Health

Are we losing the war on dengue, chikungunya and mystery fever?

Be it heavy breeding, unplanned construction or possible virus mutation, the dengue and chikungunya cases have spiraled out of control this year. Emergence of mystery fever makes the situation worse

 

Dengue spreads its tentacles

More than 28,000 cases of dengue have been reported in the country, and it is not even October. This vector-borne disease has reached alarming proportions in Kerala, Telangana, Uttar Pradesh and West Bengal. With 24 deaths reported so far, West Bengal is the worst-affected state. Last year, the death toll was 14. Already, 5,600 cases have been reported. The number of cases will increase in the coming six weeks before the incidence of the disease is expected to fall. Casualties have been higher in areas where stagnant water is a perennial problem. The civic agencies are being blamed for the alarmingly high number of dengue deaths this year.

Uttar Pradesh, which has seen a three-fold jump in dengue cases as compared to last year, suffers from the same problem: stagnant water, especially at construction sites. As many as 2,173 cases have been reported till September 12 as against 731 in the corresponding period in 2015. Three people have died. About 24 districts are currently under its grip. According to official data, 179 cases were reported in the past 24 hours.

Delhi ill-equipped

At least 1,158 cases of dengue have been reported in the national capital with nearly 390 of them being recorded in the first 10 days of September. This is the time when this vector-borne disease begins to peak. In October, the city recorded a staggering 7,283 cases in October alone. With October still couple of weeks away, the national capital is expected to see a major rise in dengue cases. At least nine deaths due to dengue have been reported so far.

The magnitude of the problem is realised when you know that government hospitals in the city are running out of beds. Serious questions have been raised about whether health infrastructure of Delhi can cope with the crisis since it has less than three beds per 1,000 people, far less than five per 1,000 recommended by the WHO.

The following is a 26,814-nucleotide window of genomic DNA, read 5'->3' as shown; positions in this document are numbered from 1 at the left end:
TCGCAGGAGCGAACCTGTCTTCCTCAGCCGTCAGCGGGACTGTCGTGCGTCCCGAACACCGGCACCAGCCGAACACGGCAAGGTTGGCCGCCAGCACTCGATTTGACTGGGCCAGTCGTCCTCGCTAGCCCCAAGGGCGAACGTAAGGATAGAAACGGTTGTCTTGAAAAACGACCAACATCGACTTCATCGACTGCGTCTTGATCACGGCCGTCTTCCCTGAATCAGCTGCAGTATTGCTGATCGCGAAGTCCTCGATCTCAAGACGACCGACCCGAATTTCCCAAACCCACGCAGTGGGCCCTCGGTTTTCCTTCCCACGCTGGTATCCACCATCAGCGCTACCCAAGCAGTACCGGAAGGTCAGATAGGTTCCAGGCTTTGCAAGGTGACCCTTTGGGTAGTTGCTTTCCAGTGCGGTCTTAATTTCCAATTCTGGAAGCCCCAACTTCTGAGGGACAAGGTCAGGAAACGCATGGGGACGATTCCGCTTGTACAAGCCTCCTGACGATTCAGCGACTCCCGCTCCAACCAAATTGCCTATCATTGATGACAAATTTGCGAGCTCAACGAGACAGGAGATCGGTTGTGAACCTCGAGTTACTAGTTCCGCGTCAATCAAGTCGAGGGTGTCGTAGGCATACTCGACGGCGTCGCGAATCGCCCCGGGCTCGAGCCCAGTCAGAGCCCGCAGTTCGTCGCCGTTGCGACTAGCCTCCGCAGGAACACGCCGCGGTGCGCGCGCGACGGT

Moreover, the flu outbreak has hit the capital’s primary labour force. Work on roads and bridges are delayed by weeks as migrant workers leave the city. Disease outbreak has also depleted sanitation work force in East Delhi.

Kerala shows the way

Down south, 5,286 cases were reported in Kerala till August, as against 4,114 in 2015. However, thanks to early detection of the disease, the death toll has been contained. Nine people have died as against 29 last year. Health officials have managed the dengue outbreak effectively so far by setting up blood transfusion facilities in every districts and talukas. Getting platelets has become lot easier for patients.

Hyderabad and Bhubaneswar struggle

Hyderabad has reported seven deaths till August this year against just two in 2015. In the same month, it recorded 135 cases, almost double the cases (73) it witnessed last year.

Dengue fever scare gripped Bhubaneswar after seven persons from the Salia Sahi slum here tested positive for the disease in the last week of August. It is only after the cases surfaced that the administration stepped up measures to prevent and curb incidents of dengue.

Under-reporting of dengue cases

The figures released by corporations and government agencies are not reflective of the crisis because there has been massive under-reporting of cases. In absence of a robust infrastructure in government health facilities, a good number of patients don’t visit government hospitals and resort to private practitioners close to their places of residence. Those cases often don’t get recorded in official data.

Subscribe to Weekly Newsletter :
Related Stories

India Environment Portal Resources :

Comments are moderated and will be published only after the site moderator’s approval. Please use a genuine email ID and provide your name. Selected comments may also be used in the ‘Letters’ section of the Down To Earth print edition.